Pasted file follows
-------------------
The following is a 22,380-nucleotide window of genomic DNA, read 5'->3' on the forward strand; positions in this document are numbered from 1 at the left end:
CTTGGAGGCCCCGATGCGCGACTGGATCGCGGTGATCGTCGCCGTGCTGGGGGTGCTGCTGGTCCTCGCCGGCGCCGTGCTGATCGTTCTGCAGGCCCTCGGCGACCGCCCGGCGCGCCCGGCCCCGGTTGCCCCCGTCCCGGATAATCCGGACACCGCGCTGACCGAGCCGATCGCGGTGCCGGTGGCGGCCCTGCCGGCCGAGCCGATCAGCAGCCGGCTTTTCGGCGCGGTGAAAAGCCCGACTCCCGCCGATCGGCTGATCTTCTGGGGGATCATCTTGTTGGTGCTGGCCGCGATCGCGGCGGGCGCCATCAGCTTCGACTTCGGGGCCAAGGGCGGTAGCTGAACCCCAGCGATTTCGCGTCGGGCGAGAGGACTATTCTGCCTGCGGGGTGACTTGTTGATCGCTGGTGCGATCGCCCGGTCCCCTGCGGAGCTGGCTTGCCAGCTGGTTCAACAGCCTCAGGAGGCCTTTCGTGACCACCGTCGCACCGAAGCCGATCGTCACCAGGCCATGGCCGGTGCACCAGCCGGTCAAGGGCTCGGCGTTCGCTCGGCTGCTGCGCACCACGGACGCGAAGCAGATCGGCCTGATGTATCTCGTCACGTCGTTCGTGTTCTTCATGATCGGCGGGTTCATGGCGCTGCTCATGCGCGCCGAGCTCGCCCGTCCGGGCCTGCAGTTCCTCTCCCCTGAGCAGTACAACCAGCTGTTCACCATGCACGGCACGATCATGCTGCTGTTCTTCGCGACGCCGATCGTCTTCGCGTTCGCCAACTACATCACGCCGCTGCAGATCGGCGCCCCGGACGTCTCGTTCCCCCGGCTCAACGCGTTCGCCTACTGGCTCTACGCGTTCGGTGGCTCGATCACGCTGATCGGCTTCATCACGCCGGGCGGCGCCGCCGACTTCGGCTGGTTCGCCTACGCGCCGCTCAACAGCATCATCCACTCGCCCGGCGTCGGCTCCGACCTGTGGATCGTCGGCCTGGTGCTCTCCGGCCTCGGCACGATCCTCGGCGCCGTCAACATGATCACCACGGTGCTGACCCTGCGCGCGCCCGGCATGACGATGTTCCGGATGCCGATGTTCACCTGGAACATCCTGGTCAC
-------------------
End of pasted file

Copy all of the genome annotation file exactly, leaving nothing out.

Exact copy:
The following is a 22,380-nucleotide window of genomic DNA, read 5'->3' on the forward strand; positions in this document are numbered from 1 at the left end:
CTTGGAGGCCCCGATGCGCGACTGGATCGCGGTGATCGTCGCCGTGCTGGGGGTGCTGCTGGTCCTCGCCGGCGCCGTGCTGATCGTTCTGCAGGCCCTCGGCGACCGCCCGGCGCGCCCGGCCCCGGTTGCCCCCGTCCCGGATAATCCGGACACCGCGCTGACCGAGCCGATCGCGGTGCCGGTGGCGGCCCTGCCGGCCGAGCCGATCAGCAGCCGGCTTTTCGGCGCGGTGAAAAGCCCGACTCCCGCCGATCGGCTGATCTTCTGGGGGATCATCTTGTTGGTGCTGGCCGCGATCGCGGCGGGCGCCATCAGCTTCGACTTCGGGGCCAAGGGCGGTAGCTGAACCCCAGCGATTTCGCGTCGGGCGAGAGGACTATTCTGCCTGCGGGGTGACTTGTTGATCGCTGGTGCGATCGCCCGGTCCCCTGCGGAGCTGGCTTGCCAGCTGGTTCAACAGCCTCAGGAGGCCTTTCGTGACCACCGTCGCACCGAAGCCGATCGTCACCAGGCCATGGCCGGTGCACCAGCCGGTCAAGGGCTCGGCGTTCGCTCGGCTGCTGCGCACCACGGACGCGAAGCAGATCGGCCTGATGTATCTCGTCACGTCGTTCGTGTTCTTCATGATCGGCGGGTTCATGGCGCTGCTCATGCGCGCCGAGCTCGCCCGTCCGGGCCTGCAGTTCCTCTCCCCTGAGCAGTACAACCAGCTGTTCACCATGCACGGCACGATCATGCTGCTGTTCTTCGCGACGCCGATCGTCTTCGCGTTCGCCAACTACATCACGCCGCTGCAGATCGGCGCCCCGGACGTCTCGTTCCCCCGGCTCAACGCGTTCGCCTACTGGCTCTACGCGTTCGGTGGCTCGATCACGCTGATCGGCTTCATCACGCCGGGCGGCGCCGCCGACTTCGGCTGGTTCGCCTACGCGCCGCTCAACAGCATCATCCACTCGCCCGGCGTCGGCTCCGACCTGTGGATCGTCGGCCTGGTGCTCTCCGGCCTCGGCACGATCCTCGGCGCCGTCAACATGATCACCACGGTGCTGACCCTGCGCGCGCCCGGCATGACGATGTTCCGGATGCCGATGTTCACCTGGAACATCCTGGTCAC